New research findings show how it may be possible to render cancer tumours harmless without affecting the other cells and tissues in the body. The findings apply to cancers including breast, lung and bowel cancer. The study was carried out at Lund University in Sweden. Many of the most common chemotherapy drugs used to treat cancer have serious side effects because they not only affect the cells in the cancer tumour, but also the cells in the rest of the body. Researchers at Lund University have now found a connection between two proteins that in different ways control cell division and the possibilities for a cancer tumour to develop. The retinoblastoma protein obstructs cell division and is absent in most types of cancer tumour. The new findings show that its absence leads to an increase in another protein, gamma-tubulin, which, when present in high levels, encourages the development of cancer tumours.
Although breast cancer-related fatigue is common, it generally runs a self-limiting course and does not persist as long as people had thought; especially in cases of early-stage breast cancer, researchers reported in the Journal of Clinical Oncology. The authors explained that long-term fatigue, which is often disabling, is common after patients undergo treatment for cancer. However, they added that studies had not extensively looked at how persistent CRF (cancer-related fatigue) was; i.e. how common long-term CRF might be. In an Abstract in the journal, the researchers wrote: ".. . hence, relationships to cancer, surgery, and adjuvant therapy are unclear. " Dr. David Goldstein, of Prince of Wales Hospital in Randwick, Australia, and team set out to determine how common cancer-related fatigue was one year after treatment.
" Cancer worry" is the fear that cancer will return, said researchers at Moffitt Cancer Center who studied cancer worry among breast cancer survivors and published their findings in Psycho-Oncology. They found that even three years after successful treatment, two-thirds of the 202 breast cancer survivors who participated in their study said they had "a moderate level of worry." "Little is known about the factors associated with cancer worry, " said paper lead author Paul B. Jacobsen, Ph.D., associate center director for Moffitt's Center for Population Sciences. "In order to evaluate those factors, this study examined associations between breast cancer worry and demographic factors, such as age, and clinical factors, such as having had chemotherapy, fatigue, greater symptom burden and greater perceived risk perception of recurrence.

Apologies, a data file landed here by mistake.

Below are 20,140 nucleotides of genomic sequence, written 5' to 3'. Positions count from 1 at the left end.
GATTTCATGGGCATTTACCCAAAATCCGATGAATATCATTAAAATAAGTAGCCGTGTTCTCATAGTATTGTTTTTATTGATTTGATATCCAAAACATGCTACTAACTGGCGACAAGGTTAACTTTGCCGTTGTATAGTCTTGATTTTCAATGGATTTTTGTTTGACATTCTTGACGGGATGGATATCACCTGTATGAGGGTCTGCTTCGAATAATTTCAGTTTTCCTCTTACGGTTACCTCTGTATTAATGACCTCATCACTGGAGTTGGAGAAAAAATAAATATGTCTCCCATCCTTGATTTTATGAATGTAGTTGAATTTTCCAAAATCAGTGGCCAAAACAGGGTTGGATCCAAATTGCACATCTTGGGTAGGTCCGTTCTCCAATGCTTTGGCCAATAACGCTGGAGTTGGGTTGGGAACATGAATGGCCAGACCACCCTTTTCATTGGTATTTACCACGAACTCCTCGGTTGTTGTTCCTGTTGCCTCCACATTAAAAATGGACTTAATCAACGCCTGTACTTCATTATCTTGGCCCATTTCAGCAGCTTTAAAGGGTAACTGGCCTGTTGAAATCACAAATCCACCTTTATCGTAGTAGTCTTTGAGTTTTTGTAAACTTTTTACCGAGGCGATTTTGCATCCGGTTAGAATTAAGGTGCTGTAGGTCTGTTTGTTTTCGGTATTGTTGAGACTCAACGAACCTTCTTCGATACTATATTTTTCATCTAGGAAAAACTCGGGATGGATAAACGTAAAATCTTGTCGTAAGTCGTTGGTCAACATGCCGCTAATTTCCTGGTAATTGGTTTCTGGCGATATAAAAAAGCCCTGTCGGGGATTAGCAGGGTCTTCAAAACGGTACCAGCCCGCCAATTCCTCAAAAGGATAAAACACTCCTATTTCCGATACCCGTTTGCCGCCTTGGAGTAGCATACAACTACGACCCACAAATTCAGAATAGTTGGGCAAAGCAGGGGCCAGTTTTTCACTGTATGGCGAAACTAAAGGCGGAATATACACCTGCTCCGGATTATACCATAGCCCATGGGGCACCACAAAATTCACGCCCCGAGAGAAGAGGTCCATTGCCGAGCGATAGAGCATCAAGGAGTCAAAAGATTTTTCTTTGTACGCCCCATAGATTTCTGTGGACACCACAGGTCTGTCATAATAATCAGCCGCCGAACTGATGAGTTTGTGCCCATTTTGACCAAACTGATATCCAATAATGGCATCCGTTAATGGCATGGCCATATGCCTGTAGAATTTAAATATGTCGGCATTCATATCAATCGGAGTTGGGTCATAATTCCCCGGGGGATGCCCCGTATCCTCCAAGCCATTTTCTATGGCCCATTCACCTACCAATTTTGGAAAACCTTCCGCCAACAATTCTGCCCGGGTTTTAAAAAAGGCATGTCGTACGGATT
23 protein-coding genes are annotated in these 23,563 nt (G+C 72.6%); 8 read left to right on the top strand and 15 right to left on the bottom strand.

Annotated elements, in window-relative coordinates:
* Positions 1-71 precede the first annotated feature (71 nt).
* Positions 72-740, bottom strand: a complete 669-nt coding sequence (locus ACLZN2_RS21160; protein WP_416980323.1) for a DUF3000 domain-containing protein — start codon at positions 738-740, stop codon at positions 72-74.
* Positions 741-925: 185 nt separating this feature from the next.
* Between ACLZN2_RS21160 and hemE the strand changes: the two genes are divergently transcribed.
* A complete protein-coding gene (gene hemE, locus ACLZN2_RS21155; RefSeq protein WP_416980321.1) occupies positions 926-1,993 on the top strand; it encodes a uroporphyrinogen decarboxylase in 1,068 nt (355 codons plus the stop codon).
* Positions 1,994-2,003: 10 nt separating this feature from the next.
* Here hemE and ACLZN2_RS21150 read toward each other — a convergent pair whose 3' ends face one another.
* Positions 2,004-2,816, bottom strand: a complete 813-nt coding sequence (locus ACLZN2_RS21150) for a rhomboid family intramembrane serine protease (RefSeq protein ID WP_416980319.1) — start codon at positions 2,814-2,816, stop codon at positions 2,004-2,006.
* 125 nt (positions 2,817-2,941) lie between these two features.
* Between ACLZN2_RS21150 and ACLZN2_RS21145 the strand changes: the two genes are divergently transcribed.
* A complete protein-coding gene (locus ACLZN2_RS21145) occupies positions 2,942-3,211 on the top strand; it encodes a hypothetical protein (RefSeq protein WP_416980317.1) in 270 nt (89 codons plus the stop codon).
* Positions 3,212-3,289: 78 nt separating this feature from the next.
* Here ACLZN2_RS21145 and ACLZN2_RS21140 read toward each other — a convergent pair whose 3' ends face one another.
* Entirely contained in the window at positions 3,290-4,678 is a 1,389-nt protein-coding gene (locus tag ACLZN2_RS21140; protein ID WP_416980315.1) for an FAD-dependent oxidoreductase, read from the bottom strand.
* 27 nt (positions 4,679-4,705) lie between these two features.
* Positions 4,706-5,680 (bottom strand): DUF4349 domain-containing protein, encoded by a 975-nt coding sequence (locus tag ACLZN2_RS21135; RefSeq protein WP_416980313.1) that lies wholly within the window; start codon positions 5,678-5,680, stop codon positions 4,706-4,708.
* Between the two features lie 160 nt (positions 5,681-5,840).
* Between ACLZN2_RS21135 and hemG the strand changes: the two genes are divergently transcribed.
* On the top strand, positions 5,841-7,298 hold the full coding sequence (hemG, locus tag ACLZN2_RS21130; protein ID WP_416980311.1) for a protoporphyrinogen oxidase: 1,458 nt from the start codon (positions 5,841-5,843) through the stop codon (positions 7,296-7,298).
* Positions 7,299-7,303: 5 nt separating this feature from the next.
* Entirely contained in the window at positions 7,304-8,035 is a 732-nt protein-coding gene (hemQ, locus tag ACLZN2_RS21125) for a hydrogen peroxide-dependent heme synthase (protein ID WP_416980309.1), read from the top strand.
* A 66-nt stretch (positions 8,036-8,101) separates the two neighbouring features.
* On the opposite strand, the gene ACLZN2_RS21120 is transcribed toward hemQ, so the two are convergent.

New findings in breast cancer research by an international team of scientists contradict the prevailing belief that only basal-like cells with stem cell qualities can form invasive tumors. Research led by Ole William Petersen at the University of Copenhagen (CU) and Mina Bissell of the Lawrence Berkeley National Laboratory (Berkeley Lab) and has shown that luminal-like cells with no detectable stem cell qualities can generate larger tumors than their basal-like counterparts. This may hold important implications for the diagnosis and the treatment of breast cancer as well as future personalized cancer medicine. "It is fashionable to think of breast cancer as a disease that can be treated if cancer stem cells are killed off, but we are reporting a sub-population of cancer cells that have no obvious stem cell properties and yet can be tumorigenic and highly aggressive, " Bissell says.
Medicine-toting nanochains slip into tumors and explode a chemotherapy drug into hard-to-reach cores of cancer, engineers and scientists at Case Western Reserve University report. In tests on rats and mice, the technology took out far more cancer cells, inhibited tumor growth better and extended life longer than traditional chemotherapy delivery. All the while, the targeted delivery system used far less of the drug doxorubicin than the amount used in traditional chemotherapy, saving healthy tissue from toxic exposure. The new delivery system and results are described in the online edition of The American Chemical Society journal ACS Nano. "Other nanotechnology has been used to get a drug inside a tumor, but once the drug gets in the door, it stays by the door, missing most of the building, " said Efstathios Karathanasis, a biomedical engineering professor and leader of the research team.